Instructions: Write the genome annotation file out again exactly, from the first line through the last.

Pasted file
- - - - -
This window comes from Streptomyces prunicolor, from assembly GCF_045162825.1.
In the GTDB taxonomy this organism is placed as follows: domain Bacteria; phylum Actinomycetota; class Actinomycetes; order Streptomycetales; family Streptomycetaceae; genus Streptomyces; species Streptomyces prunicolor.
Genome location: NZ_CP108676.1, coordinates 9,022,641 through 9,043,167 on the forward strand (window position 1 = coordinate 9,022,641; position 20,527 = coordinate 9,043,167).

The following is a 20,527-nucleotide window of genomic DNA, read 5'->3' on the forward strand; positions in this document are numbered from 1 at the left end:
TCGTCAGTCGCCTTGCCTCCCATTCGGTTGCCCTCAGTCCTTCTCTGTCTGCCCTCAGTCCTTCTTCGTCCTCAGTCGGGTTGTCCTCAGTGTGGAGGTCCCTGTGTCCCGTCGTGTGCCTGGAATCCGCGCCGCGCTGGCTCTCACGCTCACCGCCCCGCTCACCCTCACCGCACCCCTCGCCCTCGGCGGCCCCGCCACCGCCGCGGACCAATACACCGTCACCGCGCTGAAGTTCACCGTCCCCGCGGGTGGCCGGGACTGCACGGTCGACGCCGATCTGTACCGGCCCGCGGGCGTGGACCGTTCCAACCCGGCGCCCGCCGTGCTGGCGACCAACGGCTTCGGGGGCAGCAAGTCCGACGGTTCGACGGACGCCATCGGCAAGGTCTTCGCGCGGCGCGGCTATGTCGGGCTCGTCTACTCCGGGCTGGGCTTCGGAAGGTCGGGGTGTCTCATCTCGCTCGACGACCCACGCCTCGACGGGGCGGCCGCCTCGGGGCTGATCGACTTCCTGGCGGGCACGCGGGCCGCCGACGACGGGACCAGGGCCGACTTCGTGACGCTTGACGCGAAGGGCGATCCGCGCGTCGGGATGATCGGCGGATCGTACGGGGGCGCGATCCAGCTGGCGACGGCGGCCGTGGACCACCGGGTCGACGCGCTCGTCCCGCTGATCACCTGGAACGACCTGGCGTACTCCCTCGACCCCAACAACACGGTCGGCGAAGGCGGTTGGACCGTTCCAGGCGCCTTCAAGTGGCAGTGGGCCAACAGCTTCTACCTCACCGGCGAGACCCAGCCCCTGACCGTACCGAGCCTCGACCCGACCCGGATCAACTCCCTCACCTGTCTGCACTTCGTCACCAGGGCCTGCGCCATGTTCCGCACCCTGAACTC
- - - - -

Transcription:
This window comes from Streptomyces prunicolor, from assembly GCF_045162825.1.
In the GTDB taxonomy this organism is placed as follows: domain Bacteria; phylum Actinomycetota; class Actinomycetes; order Streptomycetales; family Streptomycetaceae; genus Streptomyces; species Streptomyces prunicolor.
Genome location: NZ_CP108676.1, coordinates 9,022,641 through 9,043,167 on the forward strand (window position 1 = coordinate 9,022,641; position 20,527 = coordinate 9,043,167).

The following is a 20,527-nucleotide window of genomic DNA, read 5'->3' on the forward strand; positions in this document are numbered from 1 at the left end:
TCGTCAGTCGCCTTGCCTCCCATTCGGTTGCCCTCAGTCCTTCTCTGTCTGCCCTCAGTCCTTCTTCGTCCTCAGTCGGGTTGTCCTCAGTGTGGAGGTCCCTGTGTCCCGTCGTGTGCCTGGAATCCGCGCCGCGCTGGCTCTCACGCTCACCGCCCCGCTCACCCTCACCGCACCCCTCGCCCTCGGCGGCCCCGCCACCGCCGCGGACCAATACACCGTCACCGCGCTGAAGTTCACCGTCCCCGCGGGTGGCCGGGACTGCACGGTCGACGCCGATCTGTACCGGCCCGCGGGCGTGGACCGTTCCAACCCGGCGCCCGCCGTGCTGGCGACCAACGGCTTCGGGGGCAGCAAGTCCGACGGTTCGACGGACGCCATCGGCAAGGTCTTCGCGCGGCGCGGCTATGTCGGGCTCGTCTACTCCGGGCTGGGCTTCGGAAGGTCGGGGTGTCTCATCTCGCTCGACGACCCACGCCTCGACGGGGCGGCCGCCTCGGGGCTGATCGACTTCCTGGCGGGCACGCGGGCCGCCGACGACGGGACCAGGGCCGACTTCGTGACGCTTGACGCGAAGGGCGATCCGCGCGTCGGGATGATCGGCGGATCGTACGGGGGCGCGATCCAGCTGGCGACGGCGGCCGTGGACCACCGGGTCGACGCGCTCGTCCCGCTGATCACCTGGAACGACCTGGCGTACTCCCTCGACCCCAACAACACGGTCGGCGAAGGCGGTTGGACCGTTCCAGGCGCCTTCAAGTGGCAGTGGGCCAACAGCTTCTACCTCACCGGCGAGACCCAGCCCCTGACCGTACCGAGCCTCGACCCGACCCGGATCAACTCCCTCACCTGTCTGCACTTCGTCACCAGGGCCTGCGCCATGTTCCGCACCCTGAACTC